Will a Evga 680 be limited by z77 Mobo?

Pancake_Effect used Ask the Experts™
I'm trying to decide between a 3770 with a z77 mobo or 3820 with a x79 mobo.

I just purchased a Evga 680 SC.

I don't know much about the technical side of it, but I hear that the PCI lanes for the z77 might limit it.

I'm not sure on a mobo for the z77 yet if I went that route...but if I went with a x79..I think I would go with this one because of the bang for the buck: http://www.newegg.com/Product/Product.aspx?Item=N82E16813138346

I'm mostly a gamer, light video editing, I run heavy mods at times though, and I am a musician who records if that helps any.

Any input would be appreciated.
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Consider that you also want a gaming-level processor....  I would first choose the CPU you want and then purchase the appropriate motherboard.  The CPU you choose will be a more decisive factor in the performance of the card.  I would personally go with an LGA 2011 mobo and an i7 3820 to compliment the card.
By the way...I would personally avoid Biostar.  The reviews are good (so far) for that model but I would try to look at boards made by Gigabyte or EVGA.  I've been using a Gigabyte for over 5 years and it hasn't failed yet.  Can't say the same thing for budget boards like Biostar but if you're going to spend $600+ on a video card and $300+ for a processor, you'll want to make sure that your boards are built with quality.  I've heard ASRock is pretty decent, and this one has support for up to 64 GB of memory:

The 680 won be bottlenecked by the z77 chipset unless you plan on doing a triple or quad sli setup. Also according to cpu benchmarks the 3770 is a bit faster than the 3820. But both are more than enough for current games. I agree about avoiding booster but id also avoid asrock aswell, i usually use Asus, Gigabyte and Intel boards and have also had good luck with Msi and Evga boards.
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That's reassuring but Asus has been the WORST motherboard I've ever known.  Here's a list of all the problems I've experienced with various Asus mobos:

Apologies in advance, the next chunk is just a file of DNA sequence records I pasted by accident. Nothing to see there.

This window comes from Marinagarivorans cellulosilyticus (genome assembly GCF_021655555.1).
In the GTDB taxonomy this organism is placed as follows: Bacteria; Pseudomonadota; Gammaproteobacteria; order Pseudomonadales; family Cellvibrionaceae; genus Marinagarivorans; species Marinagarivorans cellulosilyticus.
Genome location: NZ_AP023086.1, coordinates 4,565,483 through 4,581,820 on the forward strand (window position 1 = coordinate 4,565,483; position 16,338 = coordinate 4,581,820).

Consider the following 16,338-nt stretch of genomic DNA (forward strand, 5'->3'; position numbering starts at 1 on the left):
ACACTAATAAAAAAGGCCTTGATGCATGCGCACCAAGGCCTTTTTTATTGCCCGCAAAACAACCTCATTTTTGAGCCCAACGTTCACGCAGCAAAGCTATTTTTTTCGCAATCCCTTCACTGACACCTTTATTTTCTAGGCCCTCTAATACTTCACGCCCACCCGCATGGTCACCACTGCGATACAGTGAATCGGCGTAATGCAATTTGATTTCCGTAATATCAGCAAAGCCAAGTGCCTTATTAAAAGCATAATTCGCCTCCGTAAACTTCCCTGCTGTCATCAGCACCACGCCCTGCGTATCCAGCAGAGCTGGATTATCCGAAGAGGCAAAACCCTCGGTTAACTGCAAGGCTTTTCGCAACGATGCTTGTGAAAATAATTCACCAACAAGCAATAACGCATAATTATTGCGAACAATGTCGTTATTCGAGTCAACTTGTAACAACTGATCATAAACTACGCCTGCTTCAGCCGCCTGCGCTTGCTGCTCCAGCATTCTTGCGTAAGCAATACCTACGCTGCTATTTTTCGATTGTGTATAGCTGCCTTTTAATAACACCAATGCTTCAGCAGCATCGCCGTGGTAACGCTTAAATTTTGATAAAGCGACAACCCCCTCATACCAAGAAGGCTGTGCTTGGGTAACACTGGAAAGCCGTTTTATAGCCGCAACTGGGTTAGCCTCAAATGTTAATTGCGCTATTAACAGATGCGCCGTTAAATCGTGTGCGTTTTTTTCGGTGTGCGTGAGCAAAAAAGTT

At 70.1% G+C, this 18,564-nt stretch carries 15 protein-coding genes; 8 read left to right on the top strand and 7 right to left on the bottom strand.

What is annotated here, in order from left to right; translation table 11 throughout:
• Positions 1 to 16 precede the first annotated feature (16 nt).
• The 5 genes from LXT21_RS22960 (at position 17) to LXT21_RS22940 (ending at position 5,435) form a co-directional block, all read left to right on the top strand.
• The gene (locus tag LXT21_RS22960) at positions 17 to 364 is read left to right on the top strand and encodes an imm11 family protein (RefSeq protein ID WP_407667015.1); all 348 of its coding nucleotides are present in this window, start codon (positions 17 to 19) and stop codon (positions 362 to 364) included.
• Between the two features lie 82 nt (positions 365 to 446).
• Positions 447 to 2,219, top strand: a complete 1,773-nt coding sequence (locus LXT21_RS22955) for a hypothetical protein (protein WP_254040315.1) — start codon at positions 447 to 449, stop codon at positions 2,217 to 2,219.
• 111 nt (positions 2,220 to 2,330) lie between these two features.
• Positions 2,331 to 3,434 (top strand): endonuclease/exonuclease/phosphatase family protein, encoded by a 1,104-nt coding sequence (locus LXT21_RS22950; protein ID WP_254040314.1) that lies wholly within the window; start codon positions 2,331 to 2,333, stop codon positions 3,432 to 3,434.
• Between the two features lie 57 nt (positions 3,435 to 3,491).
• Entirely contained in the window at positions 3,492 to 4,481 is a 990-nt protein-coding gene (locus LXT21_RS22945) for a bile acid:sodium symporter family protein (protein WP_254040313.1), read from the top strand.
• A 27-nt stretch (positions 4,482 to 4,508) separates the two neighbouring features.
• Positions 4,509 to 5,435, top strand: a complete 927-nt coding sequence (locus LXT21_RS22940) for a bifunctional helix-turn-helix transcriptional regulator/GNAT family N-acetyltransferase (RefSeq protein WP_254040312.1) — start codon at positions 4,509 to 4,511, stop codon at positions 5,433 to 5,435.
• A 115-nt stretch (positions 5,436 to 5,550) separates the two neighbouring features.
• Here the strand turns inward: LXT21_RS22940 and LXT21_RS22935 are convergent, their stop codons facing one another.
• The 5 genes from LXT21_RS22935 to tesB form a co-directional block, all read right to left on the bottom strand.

*Boot time to Windows takes 10 minutes.
*Wont allow installation of anything.
*Going from 2 GB to 4 GB of DDR2 memory required a BIOS update and hard reset.
*Raid 5 support rendered the computer slower than 5.25" floppies.
*After market video cards won't work unless they're also ASUS.
*Only certain memory brands / combos will work with an Asus advertised as compatible with any latency.

Anyways, I could get into the details, and any mobo could have problems, but it's always wise to check reviews and let the public test a product before deciding to purchase.


If I were to get memory for these motherboards, what speed would you recommend? While it supports 2400OC, that's very expensive. I'm looking for something more around $100-150. Not the $250 for 2400OC speed ram.

I currently like my 12 gigs of ram, because once in a while I do run virtual machines. It looks like for a quad it would make it 16gigs.

But I think I want a second opinion. I think I will go with that mobo epichero22.
I read an article a while ago that compared the difference in RAM pricing with performance and concluded this: go with quantity over latency and choose a manufacturer that offers a lifetime guarantee.  The price/performance ratio is NOT economical at all for the more expensive RAM.  Besides, you can always try tweaking your memory's FSB to raise it a bit higher.

If you run virtual machines, and are going for the ASRock I mentioned, I would start with 32 gigs (4 x 8gb):


And at a later time purchase a second set of that when they go on sale / drop in price.

But you can try using your 12 gb in this board.


32GB that's crazy, and I'm getting that. You got me by the awesomeness factor of having 32 GB :P

Thanks for the help everyone!

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